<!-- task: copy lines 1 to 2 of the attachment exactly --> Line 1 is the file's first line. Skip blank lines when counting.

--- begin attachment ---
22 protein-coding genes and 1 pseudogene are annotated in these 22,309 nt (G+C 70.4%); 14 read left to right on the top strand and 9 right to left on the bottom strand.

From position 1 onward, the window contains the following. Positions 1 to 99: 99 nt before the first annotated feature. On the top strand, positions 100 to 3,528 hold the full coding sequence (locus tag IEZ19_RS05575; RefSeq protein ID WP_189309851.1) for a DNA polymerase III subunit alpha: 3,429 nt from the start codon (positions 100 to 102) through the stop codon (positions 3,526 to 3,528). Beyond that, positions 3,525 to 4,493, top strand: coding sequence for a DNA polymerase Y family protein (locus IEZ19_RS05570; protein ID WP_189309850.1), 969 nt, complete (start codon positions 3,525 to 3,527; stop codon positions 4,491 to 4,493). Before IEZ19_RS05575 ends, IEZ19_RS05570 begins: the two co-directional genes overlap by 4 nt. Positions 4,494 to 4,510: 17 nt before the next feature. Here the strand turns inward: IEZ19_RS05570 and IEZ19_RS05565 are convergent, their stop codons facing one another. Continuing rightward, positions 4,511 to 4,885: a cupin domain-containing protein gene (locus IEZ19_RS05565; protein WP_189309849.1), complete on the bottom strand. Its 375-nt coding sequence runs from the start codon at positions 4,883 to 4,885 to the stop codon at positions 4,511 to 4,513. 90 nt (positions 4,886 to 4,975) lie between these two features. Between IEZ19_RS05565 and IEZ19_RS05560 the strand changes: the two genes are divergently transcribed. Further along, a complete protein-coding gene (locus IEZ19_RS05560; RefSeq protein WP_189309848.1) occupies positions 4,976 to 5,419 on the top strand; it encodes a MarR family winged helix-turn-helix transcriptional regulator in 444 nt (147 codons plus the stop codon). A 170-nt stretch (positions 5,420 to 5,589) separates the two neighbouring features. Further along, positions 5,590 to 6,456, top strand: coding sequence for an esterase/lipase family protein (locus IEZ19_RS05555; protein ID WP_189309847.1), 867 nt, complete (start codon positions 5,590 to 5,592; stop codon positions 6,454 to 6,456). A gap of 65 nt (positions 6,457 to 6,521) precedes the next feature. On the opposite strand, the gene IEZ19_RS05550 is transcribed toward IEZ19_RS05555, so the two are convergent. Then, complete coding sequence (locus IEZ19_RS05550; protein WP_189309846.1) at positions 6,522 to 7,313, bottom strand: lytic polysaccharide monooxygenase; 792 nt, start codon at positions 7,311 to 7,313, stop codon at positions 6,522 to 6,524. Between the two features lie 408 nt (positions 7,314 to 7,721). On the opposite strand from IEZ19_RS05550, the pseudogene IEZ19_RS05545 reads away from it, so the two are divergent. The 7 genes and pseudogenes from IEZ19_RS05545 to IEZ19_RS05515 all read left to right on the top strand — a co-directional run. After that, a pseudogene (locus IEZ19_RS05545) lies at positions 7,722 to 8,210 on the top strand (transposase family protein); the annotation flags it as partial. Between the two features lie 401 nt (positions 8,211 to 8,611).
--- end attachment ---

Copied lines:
22 protein-coding genes and 1 pseudogene are annotated in these 22,309 nt (G+C 70.4%); 14 read left to right on the top strand and 9 right to left on the bottom strand.

From position 1 onward, the window contains the following. Positions 1 to 99: 99 nt before the first annotated feature. On the top strand, positions 100 to 3,528 hold the full coding sequence (locus tag IEZ19_RS05575; RefSeq protein ID WP_189309851.1) for a DNA polymerase III subunit alpha: 3,429 nt from the start codon (positions 100 to 102) through the stop codon (positions 3,526 to 3,528). Beyond that, positions 3,525 to 4,493, top strand: coding sequence for a DNA polymerase Y family protein (locus IEZ19_RS05570; protein ID WP_189309850.1), 969 nt, complete (start codon positions 3,525 to 3,527; stop codon positions 4,491 to 4,493). Before IEZ19_RS05575 ends, IEZ19_RS05570 begins: the two co-directional genes overlap by 4 nt. Positions 4,494 to 4,510: 17 nt before the next feature. Here the strand turns inward: IEZ19_RS05570 and IEZ19_RS05565 are convergent, their stop codons facing one another. Continuing rightward, positions 4,511 to 4,885: a cupin domain-containing protein gene (locus IEZ19_RS05565; protein WP_189309849.1), complete on the bottom strand. Its 375-nt coding sequence runs from the start codon at positions 4,883 to 4,885 to the stop codon at positions 4,511 to 4,513. 90 nt (positions 4,886 to 4,975) lie between these two features. Between IEZ19_RS05565 and IEZ19_RS05560 the strand changes: the two genes are divergently transcribed. Further along, a complete protein-coding gene (locus IEZ19_RS05560; RefSeq protein WP_189309848.1) occupies positions 4,976 to 5,419 on the top strand; it encodes a MarR family winged helix-turn-helix transcriptional regulator in 444 nt (147 codons plus the stop codon). A 170-nt stretch (positions 5,420 to 5,589) separates the two neighbouring features. Further along, positions 5,590 to 6,456, top strand: coding sequence for an esterase/lipase family protein (locus IEZ19_RS05555; protein ID WP_189309847.1), 867 nt, complete (start codon positions 5,590 to 5,592; stop codon positions 6,454 to 6,456). A gap of 65 nt (positions 6,457 to 6,521) precedes the next feature. On the opposite strand, the gene IEZ19_RS05550 is transcribed toward IEZ19_RS05555, so the two are convergent. Then, complete coding sequence (locus IEZ19_RS05550; protein WP_189309846.1) at positions 6,522 to 7,313, bottom strand: lytic polysaccharide monooxygenase; 792 nt, start codon at positions 7,311 to 7,313, stop codon at positions 6,522 to 6,524. Between the two features lie 408 nt (positions 7,314 to 7,721). On the opposite strand from IEZ19_RS05550, the pseudogene IEZ19_RS05545 reads away from it, so the two are divergent. The 7 genes and pseudogenes from IEZ19_RS05545 to IEZ19_RS05515 all read left to right on the top strand — a co-directional run. After that, a pseudogene (locus IEZ19_RS05545) lies at positions 7,722 to 8,210 on the top strand (transposase family protein); the annotation flags it as partial. Between the two features lie 401 nt (positions 8,211 to 8,611).